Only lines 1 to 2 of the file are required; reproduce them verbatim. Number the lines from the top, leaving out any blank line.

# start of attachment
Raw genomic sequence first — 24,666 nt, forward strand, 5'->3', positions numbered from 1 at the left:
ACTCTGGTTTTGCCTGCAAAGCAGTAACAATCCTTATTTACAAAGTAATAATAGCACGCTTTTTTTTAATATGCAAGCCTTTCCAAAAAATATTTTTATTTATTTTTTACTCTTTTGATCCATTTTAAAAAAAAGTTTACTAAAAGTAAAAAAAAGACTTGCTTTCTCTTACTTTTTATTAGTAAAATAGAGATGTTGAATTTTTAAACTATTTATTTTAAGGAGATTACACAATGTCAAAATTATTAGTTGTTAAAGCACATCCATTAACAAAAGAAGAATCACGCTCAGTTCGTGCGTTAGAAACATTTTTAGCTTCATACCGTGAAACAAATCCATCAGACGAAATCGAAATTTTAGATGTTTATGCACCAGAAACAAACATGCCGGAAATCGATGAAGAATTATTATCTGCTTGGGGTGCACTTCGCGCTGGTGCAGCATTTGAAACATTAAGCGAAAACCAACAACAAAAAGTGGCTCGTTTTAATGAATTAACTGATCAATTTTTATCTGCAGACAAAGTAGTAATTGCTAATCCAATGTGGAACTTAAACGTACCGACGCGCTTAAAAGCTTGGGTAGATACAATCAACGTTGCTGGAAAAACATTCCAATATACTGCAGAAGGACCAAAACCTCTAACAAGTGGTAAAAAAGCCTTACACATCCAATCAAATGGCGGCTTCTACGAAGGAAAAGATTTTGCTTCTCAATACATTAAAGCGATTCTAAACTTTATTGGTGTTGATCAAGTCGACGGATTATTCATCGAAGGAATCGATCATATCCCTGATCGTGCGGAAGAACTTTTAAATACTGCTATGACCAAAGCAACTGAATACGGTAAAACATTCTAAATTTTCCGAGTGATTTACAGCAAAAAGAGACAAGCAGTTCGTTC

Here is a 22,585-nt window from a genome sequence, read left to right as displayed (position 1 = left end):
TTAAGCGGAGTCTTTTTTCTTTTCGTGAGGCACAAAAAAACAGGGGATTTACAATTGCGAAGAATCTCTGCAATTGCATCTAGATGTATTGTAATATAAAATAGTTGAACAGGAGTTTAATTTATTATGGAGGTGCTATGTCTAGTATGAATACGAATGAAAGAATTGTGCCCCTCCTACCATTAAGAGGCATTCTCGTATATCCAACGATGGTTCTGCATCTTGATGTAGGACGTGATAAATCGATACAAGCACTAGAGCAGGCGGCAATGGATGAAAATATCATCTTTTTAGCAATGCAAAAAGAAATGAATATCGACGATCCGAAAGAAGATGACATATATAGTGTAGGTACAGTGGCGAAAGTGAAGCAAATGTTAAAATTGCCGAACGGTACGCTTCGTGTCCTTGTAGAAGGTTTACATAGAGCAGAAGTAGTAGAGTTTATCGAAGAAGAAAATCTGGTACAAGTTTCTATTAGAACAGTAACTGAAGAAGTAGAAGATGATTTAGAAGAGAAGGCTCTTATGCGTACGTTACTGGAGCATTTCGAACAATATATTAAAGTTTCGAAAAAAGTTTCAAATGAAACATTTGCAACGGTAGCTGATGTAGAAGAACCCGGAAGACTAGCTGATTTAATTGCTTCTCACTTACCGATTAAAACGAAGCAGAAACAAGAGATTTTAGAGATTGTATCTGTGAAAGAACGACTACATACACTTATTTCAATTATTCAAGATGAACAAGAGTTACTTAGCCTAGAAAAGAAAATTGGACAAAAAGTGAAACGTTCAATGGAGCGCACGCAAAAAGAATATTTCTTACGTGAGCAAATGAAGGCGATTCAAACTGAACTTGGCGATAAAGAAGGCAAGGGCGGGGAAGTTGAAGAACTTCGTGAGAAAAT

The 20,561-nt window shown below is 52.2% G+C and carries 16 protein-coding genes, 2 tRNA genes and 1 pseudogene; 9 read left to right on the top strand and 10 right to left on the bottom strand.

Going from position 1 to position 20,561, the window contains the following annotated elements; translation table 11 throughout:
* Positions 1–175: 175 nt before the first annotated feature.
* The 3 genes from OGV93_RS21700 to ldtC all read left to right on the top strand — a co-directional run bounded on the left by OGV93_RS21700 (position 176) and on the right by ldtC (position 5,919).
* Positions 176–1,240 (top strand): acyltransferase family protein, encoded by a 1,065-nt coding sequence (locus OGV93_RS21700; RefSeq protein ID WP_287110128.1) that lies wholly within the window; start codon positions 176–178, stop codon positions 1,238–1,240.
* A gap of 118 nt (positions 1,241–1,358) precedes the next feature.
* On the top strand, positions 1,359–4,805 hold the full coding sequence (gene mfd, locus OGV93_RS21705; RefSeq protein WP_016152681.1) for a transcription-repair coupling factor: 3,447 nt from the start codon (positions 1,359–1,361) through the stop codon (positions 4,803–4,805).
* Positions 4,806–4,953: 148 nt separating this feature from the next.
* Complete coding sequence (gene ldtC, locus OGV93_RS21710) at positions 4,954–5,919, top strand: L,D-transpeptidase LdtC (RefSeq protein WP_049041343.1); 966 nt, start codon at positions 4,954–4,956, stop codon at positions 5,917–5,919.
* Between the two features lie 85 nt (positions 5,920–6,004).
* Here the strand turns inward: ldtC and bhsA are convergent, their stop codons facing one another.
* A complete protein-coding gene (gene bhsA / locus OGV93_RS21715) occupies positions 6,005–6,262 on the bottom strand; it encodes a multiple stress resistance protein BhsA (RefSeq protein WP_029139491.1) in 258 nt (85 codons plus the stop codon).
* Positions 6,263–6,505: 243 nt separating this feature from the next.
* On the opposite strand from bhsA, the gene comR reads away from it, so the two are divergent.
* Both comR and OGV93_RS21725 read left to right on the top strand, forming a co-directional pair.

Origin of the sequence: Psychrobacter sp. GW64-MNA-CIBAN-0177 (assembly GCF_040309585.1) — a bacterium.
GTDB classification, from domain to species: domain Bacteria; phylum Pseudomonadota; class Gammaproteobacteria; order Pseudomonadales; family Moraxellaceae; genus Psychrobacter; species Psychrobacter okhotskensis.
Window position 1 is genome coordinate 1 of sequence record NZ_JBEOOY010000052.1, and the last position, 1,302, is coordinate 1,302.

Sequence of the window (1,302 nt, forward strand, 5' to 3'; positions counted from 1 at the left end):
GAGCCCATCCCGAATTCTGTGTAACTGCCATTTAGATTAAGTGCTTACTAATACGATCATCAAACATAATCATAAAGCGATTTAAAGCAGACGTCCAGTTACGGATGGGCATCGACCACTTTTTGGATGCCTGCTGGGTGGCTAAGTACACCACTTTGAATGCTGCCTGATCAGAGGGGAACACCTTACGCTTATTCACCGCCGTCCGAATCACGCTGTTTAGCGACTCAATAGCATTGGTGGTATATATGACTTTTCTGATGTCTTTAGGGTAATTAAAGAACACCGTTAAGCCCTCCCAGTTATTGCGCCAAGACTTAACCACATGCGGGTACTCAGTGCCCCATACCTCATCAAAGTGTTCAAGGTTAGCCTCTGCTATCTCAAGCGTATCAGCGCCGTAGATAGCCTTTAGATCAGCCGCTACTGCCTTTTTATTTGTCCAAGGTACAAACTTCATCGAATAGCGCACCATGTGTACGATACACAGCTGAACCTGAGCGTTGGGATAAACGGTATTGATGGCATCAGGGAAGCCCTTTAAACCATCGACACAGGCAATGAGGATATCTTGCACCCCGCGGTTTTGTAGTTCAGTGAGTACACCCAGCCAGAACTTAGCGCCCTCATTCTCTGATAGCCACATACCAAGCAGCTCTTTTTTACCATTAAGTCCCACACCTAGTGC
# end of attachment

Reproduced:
Raw genomic sequence first — 24,666 nt, forward strand, 5'->3', positions numbered from 1 at the left:
ACTCTGGTTTTGCCTGCAAAGCAGTAACAATCCTTATTTACAAAGTAATAATAGCACGCTTTTTTTTAATATGCAAGCCTTTCCAAAAAATATTTTTATTTATTTTTTACTCTTTTGATCCATTTTAAAAAAAAGTTTACTAAAAGTAAAAAAAAGACTTGCTTTCTCTTACTTTTTATTAGTAAAATAGAGATGTTGAATTTTTAAACTATTTATTTTAAGGAGATTACACAATGTCAAAATTATTAGTTGTTAAAGCACATCCATTAACAAAAGAAGAATCACGCTCAGTTCGTGCGTTAGAAACATTTTTAGCTTCATACCGTGAAACAAATCCATCAGACGAAATCGAAATTTTAGATGTTTATGCACCAGAAACAAACATGCCGGAAATCGATGAAGAATTATTATCTGCTTGGGGTGCACTTCGCGCTGGTGCAGCATTTGAAACATTAAGCGAAAACCAACAACAAAAAGTGGCTCGTTTTAATGAATTAACTGATCAATTTTTATCTGCAGACAAAGTAGTAATTGCTAATCCAATGTGGAACTTAAACGTACCGACGCGCTTAAAAGCTTGGGTAGATACAATCAACGTTGCTGGAAAAACATTCCAATATACTGCAGAAGGACCAAAACCTCTAACAAGTGGTAAAAAAGCCTTACACATCCAATCAAATGGCGGCTTCTACGAAGGAAAAGATTTTGCTTCTCAATACATTAAAGCGATTCTAAACTTTATTGGTGTTGATCAAGTCGACGGATTATTCATCGAAGGAATCGATCATATCCCTGATCGTGCGGAAGAACTTTTAAATACTGCTATGACCAAAGCAACTGAATACGGTAAAACATTCTAAATTTTCCGAGTGATTTACAGCAAAAAGAGACAAGCAGTTCGTTC